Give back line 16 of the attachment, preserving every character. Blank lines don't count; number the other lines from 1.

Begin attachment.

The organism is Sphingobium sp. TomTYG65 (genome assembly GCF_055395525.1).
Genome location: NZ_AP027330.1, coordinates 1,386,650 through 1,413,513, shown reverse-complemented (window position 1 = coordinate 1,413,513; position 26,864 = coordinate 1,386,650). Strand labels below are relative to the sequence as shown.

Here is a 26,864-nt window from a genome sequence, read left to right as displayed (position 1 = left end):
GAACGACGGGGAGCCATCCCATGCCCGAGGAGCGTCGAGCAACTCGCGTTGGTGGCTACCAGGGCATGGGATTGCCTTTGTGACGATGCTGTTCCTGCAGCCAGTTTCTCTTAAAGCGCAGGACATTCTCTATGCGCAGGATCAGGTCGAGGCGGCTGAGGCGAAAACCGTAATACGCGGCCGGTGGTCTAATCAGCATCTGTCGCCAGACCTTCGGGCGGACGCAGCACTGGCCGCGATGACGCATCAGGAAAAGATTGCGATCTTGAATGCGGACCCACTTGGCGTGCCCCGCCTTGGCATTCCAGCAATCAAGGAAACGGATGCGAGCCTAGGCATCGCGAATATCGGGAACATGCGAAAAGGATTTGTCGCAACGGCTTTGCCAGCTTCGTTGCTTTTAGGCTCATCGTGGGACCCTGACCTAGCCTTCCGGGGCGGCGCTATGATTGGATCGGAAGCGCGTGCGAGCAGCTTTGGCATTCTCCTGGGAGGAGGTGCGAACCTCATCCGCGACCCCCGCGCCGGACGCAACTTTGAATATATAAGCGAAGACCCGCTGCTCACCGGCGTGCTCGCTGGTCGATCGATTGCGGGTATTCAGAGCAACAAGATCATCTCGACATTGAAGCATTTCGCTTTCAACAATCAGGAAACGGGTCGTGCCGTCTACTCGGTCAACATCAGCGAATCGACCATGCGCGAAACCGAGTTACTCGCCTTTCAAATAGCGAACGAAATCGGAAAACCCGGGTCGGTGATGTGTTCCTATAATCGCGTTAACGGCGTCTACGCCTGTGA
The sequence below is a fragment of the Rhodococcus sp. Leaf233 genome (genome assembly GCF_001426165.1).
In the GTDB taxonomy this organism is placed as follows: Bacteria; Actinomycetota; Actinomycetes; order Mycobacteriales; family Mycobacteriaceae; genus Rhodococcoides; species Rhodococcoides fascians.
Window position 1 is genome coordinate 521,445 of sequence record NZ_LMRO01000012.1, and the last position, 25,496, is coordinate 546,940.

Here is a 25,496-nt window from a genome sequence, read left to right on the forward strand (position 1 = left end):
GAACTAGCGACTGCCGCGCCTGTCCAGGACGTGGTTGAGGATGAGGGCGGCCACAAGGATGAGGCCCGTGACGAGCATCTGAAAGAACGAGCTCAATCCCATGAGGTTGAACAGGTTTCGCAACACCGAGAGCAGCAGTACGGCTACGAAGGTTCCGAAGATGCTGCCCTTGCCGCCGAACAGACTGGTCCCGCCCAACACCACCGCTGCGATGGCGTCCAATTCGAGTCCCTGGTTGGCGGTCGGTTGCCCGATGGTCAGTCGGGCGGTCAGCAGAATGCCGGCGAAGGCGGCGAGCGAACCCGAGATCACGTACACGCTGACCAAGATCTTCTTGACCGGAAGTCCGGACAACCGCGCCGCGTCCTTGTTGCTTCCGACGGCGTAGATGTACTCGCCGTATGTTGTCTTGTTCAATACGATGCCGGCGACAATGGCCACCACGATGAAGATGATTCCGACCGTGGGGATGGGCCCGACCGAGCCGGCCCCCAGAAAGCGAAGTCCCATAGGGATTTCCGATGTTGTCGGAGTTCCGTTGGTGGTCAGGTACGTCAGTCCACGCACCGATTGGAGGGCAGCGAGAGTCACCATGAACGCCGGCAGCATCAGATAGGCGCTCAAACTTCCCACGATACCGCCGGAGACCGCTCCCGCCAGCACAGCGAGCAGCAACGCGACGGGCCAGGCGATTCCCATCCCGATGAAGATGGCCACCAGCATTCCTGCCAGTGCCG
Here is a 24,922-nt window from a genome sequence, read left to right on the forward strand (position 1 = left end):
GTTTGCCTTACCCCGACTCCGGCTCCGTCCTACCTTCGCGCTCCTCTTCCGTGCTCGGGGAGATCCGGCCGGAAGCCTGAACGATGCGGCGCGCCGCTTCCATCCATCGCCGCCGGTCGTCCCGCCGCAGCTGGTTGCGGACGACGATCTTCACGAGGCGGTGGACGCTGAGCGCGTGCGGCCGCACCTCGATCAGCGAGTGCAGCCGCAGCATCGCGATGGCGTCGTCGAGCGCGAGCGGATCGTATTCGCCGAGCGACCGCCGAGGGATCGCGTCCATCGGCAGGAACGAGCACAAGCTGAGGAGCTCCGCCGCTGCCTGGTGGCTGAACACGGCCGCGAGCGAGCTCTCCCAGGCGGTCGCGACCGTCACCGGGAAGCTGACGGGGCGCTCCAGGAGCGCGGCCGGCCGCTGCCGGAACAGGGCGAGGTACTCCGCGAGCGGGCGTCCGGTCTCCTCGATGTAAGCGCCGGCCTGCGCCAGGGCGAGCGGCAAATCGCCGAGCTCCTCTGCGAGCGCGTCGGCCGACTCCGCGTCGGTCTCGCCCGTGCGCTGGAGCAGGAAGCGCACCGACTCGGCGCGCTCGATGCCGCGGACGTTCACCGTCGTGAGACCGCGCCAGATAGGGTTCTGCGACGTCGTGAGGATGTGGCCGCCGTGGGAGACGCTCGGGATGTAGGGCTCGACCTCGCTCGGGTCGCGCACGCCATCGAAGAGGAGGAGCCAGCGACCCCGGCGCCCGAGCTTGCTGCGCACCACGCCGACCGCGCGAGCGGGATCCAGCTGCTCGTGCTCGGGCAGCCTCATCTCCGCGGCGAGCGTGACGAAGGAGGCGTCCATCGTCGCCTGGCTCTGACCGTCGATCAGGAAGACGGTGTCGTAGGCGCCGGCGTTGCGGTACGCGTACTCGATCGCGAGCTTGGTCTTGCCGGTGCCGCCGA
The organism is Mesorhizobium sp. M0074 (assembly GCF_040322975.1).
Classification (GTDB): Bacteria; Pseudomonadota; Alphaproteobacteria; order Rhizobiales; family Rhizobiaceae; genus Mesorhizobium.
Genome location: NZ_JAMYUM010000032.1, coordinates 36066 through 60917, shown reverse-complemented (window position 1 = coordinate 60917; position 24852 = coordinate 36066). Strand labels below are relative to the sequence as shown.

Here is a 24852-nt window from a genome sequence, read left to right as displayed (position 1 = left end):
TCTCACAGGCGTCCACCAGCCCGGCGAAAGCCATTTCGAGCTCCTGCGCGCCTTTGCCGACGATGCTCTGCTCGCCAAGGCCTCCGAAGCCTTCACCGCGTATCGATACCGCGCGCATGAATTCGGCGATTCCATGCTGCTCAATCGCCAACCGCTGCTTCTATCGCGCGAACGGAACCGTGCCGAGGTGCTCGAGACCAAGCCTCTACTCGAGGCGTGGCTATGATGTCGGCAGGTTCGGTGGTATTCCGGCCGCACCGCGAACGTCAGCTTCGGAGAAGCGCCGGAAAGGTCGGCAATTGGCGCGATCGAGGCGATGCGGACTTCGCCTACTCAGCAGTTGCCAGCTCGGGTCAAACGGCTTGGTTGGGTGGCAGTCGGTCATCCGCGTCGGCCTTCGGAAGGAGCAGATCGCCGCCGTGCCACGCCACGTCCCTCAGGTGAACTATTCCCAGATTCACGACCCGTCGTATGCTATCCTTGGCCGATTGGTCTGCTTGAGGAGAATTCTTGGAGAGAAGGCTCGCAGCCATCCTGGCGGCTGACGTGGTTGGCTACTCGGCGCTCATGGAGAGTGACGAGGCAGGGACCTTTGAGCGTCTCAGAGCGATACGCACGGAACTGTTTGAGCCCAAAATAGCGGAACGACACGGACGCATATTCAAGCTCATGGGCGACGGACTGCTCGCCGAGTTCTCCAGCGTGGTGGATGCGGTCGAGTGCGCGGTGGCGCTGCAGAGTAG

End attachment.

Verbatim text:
TCTCACAGGCGTCCACCAGCCCGGCGAAAGCCATTTCGAGCTCCTGCGCGCCTTTGCCGACGATGCTCTGCTCGCCAAGGCCTCCGAAGCCTTCACCGCGTATCGATACCGCGCGCATGAATTCGGCGATTCCATGCTGCTCAATCGCCAACCGCTGCTTCTATCGCGCGAACGGAACCGTGCCGAGGTGCTCGAGACCAAGCCTCTACTCGAGGCGTGGCTATGATGTCGGCAGGTTCGGTGGTATTCCGGCCGCACCGCGAACGTCAGCTTCGGAGAAGCGCCGGAAAGGTCGGCAATTGGCGCGATCGAGGCGATGCGGACTTCGCCTACTCAGCAGTTGCCAGCTCGGGTCAAACGGCTTGGTTGGGTGGCAGTCGGTCATCCGCGTCGGCCTTCGGAAGGAGCAGATCGCCGCCGTGCCACGCCACGTCCCTCAGGTGAACTATTCCCAGATTCACGACCCGTCGTATGCTATCCTTGGCCGATTGGTCTGCTTGAGGAGAATTCTTGGAGAGAAGGCTCGCAGCCATCCTGGCGGCTGACGTGGTTGGCTACTCGGCGCTCATGGAGAGTGACGAGGCAGGGACCTTTGAGCGTCTCAGAGCGATACGCACGGAACTGTTTGAGCCCAAAATAGCGGAACGACACGGACGCATATTCAAGCTCATGGGCGACGGACTGCTCGCCGAGTTCTCCAGCGTGGTGGATGCGGTCGAGTGCGCGGTGGCGCTGCAGAGTAG